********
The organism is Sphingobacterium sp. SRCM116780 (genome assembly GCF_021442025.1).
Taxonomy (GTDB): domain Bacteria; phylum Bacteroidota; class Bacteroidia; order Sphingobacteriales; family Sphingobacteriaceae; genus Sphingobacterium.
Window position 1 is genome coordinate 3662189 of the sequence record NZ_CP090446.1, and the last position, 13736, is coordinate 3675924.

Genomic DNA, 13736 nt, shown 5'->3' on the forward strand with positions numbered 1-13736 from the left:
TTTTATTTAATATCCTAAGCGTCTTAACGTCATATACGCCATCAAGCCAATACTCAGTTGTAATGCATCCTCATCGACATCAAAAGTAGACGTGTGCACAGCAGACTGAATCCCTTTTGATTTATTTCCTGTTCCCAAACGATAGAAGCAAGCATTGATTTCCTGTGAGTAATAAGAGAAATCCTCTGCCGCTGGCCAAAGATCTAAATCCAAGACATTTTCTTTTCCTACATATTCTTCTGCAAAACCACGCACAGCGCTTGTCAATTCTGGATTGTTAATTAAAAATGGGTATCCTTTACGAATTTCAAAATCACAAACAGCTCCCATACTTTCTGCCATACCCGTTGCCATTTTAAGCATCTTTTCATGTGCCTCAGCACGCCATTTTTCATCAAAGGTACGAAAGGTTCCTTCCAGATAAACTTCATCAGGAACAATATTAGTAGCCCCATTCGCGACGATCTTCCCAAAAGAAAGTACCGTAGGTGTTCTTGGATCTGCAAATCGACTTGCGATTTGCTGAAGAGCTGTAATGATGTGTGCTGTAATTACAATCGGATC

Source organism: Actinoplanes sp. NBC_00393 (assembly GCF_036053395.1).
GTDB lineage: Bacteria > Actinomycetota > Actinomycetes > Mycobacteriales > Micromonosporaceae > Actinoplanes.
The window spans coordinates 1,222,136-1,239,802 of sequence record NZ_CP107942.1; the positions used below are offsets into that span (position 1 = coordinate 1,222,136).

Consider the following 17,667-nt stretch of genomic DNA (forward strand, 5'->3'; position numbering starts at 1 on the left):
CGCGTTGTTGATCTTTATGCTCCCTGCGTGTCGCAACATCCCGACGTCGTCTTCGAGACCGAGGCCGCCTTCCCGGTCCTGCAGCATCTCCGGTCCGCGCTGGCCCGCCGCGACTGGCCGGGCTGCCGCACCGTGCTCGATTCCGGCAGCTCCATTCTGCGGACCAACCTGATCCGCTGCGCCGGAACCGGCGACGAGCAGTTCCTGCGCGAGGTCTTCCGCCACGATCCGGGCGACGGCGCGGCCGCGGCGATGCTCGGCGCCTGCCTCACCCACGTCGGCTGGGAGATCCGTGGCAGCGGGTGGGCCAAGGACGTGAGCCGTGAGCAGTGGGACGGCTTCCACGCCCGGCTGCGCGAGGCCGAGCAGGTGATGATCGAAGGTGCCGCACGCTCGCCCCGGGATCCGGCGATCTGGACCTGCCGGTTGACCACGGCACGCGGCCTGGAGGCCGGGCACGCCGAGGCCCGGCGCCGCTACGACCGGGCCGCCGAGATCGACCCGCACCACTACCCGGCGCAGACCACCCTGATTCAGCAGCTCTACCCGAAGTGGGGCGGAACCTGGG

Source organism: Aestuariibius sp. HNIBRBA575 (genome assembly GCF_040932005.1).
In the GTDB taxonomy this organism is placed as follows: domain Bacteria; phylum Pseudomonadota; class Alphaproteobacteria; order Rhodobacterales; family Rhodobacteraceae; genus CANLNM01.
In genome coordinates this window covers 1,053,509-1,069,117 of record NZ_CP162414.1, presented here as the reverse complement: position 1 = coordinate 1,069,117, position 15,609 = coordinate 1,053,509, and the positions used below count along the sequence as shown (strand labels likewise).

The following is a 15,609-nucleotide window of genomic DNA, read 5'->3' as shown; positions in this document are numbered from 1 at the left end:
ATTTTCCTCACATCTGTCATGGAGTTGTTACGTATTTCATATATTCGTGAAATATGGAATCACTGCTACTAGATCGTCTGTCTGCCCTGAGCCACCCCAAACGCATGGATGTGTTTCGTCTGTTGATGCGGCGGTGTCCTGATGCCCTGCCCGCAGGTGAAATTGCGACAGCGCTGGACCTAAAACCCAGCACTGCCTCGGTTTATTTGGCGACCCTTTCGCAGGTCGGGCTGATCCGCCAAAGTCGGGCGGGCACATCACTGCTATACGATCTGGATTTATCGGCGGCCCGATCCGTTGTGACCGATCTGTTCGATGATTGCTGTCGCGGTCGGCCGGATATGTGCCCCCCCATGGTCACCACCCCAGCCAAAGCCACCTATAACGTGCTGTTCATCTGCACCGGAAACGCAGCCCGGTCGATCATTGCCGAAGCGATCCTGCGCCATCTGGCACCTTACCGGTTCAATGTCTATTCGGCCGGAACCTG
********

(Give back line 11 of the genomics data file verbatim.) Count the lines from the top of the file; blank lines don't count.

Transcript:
Source organism: Aestuariibius sp. HNIBRBA575 (genome assembly GCF_040932005.1).